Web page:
No set of poems about living in the North Country would be complete without an account of the Ice Storm of ’98. Or you can just say “the ice storm” and everyone will know what you mean. As a shared trauma, locally it ranks up there with 911 or the pandemic, though less lethal, thankfully. And it was also notable as a time of a thousand small kindnesses and an epidemic of open-handed generosity.
By the second morning, the trees began to fall
and the power went out, and it stayed out.
Miles of phone poles went down, and then
the big transmission towers. Still the sleet came.
Sitting on the back porch I could hear the trees
crack and fall in the woods. Around the yard
every shrub lay flat, every tree was groaning.
It was too much; we got into the car and fled.
Easier said than done. The s-curve was extra curvy,
an icy slalom run between limbs and fallen pines.
We made it a few miles to take shelter with friends
who were in the same boat, but had a fireplace.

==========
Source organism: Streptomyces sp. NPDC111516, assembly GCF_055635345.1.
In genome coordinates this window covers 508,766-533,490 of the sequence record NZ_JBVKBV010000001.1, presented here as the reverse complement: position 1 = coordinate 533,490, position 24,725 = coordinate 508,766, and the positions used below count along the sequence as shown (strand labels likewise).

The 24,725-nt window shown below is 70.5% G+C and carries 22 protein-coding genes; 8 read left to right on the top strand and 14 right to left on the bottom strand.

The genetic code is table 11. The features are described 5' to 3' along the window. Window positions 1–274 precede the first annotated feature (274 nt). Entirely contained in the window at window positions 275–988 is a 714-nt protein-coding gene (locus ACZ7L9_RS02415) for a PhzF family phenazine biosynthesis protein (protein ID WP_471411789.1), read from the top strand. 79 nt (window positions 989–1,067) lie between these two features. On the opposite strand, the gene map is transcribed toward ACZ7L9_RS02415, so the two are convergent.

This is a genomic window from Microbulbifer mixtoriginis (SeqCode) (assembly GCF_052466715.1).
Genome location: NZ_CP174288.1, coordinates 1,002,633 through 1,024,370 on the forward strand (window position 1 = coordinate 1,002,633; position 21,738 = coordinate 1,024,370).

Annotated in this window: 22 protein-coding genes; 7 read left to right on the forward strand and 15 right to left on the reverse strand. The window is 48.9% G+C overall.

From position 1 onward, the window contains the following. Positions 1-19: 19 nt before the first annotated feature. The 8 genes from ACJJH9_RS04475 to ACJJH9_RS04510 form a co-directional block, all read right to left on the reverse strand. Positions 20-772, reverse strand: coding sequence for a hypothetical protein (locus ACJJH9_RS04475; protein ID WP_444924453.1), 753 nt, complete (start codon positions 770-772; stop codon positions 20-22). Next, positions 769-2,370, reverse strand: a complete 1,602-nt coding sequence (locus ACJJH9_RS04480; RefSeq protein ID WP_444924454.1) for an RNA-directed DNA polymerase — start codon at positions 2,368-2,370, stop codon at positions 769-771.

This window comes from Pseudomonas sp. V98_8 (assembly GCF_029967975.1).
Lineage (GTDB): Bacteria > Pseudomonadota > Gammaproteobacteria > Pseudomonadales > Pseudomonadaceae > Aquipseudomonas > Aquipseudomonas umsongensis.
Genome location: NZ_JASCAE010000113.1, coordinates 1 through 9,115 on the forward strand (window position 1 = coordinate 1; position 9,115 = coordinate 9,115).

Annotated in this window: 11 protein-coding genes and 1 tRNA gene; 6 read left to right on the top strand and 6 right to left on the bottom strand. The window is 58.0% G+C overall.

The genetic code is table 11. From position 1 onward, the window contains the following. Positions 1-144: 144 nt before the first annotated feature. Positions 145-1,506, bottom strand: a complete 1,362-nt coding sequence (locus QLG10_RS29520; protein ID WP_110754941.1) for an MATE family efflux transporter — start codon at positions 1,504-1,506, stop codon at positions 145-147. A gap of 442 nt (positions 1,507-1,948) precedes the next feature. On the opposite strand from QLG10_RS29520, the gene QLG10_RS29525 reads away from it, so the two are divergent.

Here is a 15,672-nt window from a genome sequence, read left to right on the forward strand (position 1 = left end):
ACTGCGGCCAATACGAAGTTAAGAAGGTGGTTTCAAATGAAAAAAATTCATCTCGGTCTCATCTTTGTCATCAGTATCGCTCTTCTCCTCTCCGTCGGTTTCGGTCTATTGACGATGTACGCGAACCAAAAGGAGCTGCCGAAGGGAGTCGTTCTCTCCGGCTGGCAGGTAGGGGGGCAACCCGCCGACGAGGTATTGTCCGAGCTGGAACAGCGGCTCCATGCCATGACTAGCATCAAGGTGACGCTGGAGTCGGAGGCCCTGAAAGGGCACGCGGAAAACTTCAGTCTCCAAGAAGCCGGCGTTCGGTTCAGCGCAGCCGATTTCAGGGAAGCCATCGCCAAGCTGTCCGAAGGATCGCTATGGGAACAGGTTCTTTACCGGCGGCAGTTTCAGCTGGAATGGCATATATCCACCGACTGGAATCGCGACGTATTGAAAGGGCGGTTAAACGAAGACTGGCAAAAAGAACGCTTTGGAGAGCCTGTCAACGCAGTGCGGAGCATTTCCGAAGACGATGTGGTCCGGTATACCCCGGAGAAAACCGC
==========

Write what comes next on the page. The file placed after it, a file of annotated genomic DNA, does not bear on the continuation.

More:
Most of the village wound up in the field house,
sleeping on cots and pads and eating cold rations.
Not too bad. After all, “How long could this last?”
Oohh, bad question. You really don’t want to know.
By the sixth day, the nationals were interviewing
a local radio host who was holding down the fort while
the transmitter ran off a diesel generator, and who,
between cuts, told folks where to find food and wood.
We melted snow on a Ker-o-Sun heater, which doubled
as the cook stove. Going outside I stomped my feet
for traction and hammered a hole in the ice to get at
snow below. With buckets of melt we flushed the john.
Power crews flooded in from across the Northeast,
the Midwest and the South, but it would be weeks before
the last homes were wired in. Everything was wrecked.
Nobody could say when the weather would finally break.
In the village, widow-makers dangled from every tree.
Roofs sagged under fallen limbs, and the air resounded
with an endless symphony of chain saws and chippers.
Blue roof tarps would flap a bit until they too froze in ice.
I guess you had to be there. Veterans of the storm still
swap stories of making do. Anne discovered you could
wrap up coffee beans in a dish towel and beat them
with a claw hammer if you needed a jolt bad enough.
We learned that one could last a whole week without
changing clothes. But mostly we learned that people
really will hang together when everything goes south.
Knowing that–really knowing– is worth the ticket price.